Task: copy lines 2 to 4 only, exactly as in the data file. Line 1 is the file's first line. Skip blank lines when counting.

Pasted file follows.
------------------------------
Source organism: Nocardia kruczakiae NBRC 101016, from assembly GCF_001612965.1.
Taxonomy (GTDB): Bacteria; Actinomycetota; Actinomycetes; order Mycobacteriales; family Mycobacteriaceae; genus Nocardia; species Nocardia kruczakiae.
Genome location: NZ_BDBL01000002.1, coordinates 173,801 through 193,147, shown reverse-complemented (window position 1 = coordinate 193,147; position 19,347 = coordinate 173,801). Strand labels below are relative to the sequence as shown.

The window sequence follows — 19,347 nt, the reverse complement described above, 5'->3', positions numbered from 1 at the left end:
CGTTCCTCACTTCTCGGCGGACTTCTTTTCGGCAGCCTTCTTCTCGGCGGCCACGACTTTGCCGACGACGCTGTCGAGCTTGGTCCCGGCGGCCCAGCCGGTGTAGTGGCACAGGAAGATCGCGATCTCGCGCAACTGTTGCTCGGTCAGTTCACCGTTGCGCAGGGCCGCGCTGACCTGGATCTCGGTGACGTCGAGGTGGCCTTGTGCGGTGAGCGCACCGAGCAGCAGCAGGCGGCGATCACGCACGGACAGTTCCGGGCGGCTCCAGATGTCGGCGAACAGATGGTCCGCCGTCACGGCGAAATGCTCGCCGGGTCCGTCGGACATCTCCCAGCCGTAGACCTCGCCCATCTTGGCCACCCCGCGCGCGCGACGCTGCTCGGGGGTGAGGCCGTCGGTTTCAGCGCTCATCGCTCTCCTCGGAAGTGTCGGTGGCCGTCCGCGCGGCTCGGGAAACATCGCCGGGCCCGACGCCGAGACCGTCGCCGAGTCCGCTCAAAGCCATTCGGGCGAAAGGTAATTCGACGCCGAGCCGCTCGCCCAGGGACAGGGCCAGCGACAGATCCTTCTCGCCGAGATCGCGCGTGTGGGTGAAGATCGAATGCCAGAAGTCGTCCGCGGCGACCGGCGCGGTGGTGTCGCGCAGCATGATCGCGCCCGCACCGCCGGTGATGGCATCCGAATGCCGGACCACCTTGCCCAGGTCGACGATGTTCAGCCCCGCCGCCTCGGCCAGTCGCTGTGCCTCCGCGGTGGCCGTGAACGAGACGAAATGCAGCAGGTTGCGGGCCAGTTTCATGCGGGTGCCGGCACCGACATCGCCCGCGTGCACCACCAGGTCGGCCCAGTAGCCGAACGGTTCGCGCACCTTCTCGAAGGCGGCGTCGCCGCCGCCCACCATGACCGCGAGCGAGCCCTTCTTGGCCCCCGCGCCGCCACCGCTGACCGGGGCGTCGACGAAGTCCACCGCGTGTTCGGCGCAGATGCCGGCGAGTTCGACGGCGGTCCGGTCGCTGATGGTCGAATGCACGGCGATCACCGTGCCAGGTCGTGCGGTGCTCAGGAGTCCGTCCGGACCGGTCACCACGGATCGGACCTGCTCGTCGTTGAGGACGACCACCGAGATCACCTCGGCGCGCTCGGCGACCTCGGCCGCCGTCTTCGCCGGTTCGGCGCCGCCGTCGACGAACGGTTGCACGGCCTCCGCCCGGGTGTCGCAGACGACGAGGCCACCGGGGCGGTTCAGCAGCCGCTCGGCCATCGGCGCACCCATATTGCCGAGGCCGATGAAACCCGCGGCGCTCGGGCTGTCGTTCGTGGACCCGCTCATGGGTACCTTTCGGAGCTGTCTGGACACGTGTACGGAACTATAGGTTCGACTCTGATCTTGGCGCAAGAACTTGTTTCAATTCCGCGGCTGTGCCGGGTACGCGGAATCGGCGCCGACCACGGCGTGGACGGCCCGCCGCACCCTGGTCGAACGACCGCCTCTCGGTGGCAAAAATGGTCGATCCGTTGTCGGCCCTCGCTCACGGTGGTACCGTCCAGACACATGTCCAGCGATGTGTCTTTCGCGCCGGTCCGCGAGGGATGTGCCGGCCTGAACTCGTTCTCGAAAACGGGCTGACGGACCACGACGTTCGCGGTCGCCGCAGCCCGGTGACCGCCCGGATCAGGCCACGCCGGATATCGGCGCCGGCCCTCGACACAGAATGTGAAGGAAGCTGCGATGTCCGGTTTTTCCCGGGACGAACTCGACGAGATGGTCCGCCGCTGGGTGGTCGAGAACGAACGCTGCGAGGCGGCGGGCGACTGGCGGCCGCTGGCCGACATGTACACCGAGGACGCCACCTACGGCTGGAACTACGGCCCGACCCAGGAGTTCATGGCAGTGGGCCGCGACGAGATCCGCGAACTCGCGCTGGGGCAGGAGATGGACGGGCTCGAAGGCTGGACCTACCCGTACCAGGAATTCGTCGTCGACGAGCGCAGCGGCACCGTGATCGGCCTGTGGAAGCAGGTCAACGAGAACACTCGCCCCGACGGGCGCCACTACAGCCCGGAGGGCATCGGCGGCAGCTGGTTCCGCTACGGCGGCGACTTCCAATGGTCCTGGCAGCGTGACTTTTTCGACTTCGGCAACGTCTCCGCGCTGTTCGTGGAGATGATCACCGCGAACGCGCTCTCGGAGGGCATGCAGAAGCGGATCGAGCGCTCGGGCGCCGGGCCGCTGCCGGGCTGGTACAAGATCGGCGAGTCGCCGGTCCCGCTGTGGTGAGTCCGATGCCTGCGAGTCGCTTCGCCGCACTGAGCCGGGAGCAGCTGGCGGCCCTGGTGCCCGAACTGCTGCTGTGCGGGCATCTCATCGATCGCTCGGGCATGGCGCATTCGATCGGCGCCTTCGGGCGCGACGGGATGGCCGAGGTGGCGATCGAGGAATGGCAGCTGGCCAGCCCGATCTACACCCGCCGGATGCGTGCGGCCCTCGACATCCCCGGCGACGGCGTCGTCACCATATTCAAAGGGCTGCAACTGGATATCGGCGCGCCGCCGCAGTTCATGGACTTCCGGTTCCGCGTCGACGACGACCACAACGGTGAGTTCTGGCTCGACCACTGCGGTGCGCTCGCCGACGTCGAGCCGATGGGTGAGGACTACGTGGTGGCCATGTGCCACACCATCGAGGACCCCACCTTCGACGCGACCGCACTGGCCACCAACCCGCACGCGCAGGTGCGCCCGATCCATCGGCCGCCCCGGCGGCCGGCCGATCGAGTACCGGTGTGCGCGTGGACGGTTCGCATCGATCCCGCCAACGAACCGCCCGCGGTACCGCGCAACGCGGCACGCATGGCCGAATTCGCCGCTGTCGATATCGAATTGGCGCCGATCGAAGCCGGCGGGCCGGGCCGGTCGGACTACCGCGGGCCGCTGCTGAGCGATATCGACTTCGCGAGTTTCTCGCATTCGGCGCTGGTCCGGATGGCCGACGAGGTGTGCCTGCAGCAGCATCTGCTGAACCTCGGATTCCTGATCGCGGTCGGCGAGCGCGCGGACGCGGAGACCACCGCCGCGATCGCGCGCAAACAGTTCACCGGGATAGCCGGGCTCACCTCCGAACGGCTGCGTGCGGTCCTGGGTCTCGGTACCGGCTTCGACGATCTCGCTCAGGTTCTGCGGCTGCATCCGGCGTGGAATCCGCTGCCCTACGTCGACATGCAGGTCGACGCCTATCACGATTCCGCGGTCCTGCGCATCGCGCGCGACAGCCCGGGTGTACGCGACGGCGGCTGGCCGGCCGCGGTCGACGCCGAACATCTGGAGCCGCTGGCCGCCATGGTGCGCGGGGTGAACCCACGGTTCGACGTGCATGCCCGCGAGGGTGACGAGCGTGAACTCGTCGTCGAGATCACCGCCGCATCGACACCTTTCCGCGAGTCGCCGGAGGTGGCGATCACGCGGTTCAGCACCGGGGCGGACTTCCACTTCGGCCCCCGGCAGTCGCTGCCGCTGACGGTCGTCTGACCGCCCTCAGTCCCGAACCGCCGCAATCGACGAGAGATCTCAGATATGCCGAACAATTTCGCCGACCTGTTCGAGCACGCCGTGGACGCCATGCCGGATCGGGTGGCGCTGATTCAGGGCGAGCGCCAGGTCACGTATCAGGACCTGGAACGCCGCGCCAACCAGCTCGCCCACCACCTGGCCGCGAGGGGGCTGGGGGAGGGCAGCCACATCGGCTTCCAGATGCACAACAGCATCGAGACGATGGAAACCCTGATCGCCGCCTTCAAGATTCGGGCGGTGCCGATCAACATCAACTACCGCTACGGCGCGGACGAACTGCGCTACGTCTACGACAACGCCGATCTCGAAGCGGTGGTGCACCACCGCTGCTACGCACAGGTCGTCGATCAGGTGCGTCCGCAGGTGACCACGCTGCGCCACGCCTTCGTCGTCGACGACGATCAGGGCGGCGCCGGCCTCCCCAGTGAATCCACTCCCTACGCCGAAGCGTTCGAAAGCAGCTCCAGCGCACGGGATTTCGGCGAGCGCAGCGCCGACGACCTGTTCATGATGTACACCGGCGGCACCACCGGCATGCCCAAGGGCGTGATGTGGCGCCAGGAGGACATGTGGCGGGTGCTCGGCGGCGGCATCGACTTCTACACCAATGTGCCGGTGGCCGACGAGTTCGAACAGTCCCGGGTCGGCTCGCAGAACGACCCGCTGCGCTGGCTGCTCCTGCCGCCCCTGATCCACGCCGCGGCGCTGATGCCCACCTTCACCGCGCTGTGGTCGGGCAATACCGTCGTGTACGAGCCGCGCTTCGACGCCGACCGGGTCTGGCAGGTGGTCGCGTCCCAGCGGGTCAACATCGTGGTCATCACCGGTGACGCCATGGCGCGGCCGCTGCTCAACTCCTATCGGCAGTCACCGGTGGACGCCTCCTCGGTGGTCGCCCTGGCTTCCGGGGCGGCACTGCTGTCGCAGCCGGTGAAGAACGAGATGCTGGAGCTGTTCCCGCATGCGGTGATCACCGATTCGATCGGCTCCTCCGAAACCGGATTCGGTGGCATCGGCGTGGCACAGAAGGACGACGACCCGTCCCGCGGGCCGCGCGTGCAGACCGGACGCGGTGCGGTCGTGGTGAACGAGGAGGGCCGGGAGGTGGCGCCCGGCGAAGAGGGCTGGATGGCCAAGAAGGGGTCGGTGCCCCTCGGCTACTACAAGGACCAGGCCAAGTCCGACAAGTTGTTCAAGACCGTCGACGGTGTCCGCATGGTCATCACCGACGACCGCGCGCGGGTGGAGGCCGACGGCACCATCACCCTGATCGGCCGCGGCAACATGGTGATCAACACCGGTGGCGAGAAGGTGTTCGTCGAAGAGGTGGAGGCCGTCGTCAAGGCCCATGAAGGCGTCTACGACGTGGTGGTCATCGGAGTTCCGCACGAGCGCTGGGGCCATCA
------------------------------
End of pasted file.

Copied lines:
Taxonomy (GTDB): Bacteria; Actinomycetota; Actinomycetes; order Mycobacteriales; family Mycobacteriaceae; genus Nocardia; species Nocardia kruczakiae.
Genome location: NZ_BDBL01000002.1, coordinates 173,801 through 193,147, shown reverse-complemented (window position 1 = coordinate 193,147; position 19,347 = coordinate 173,801). Strand labels below are relative to the sequence as shown.

The window sequence follows — 19,347 nt, the reverse complement described above, 5'->3', positions numbered from 1 at the left end: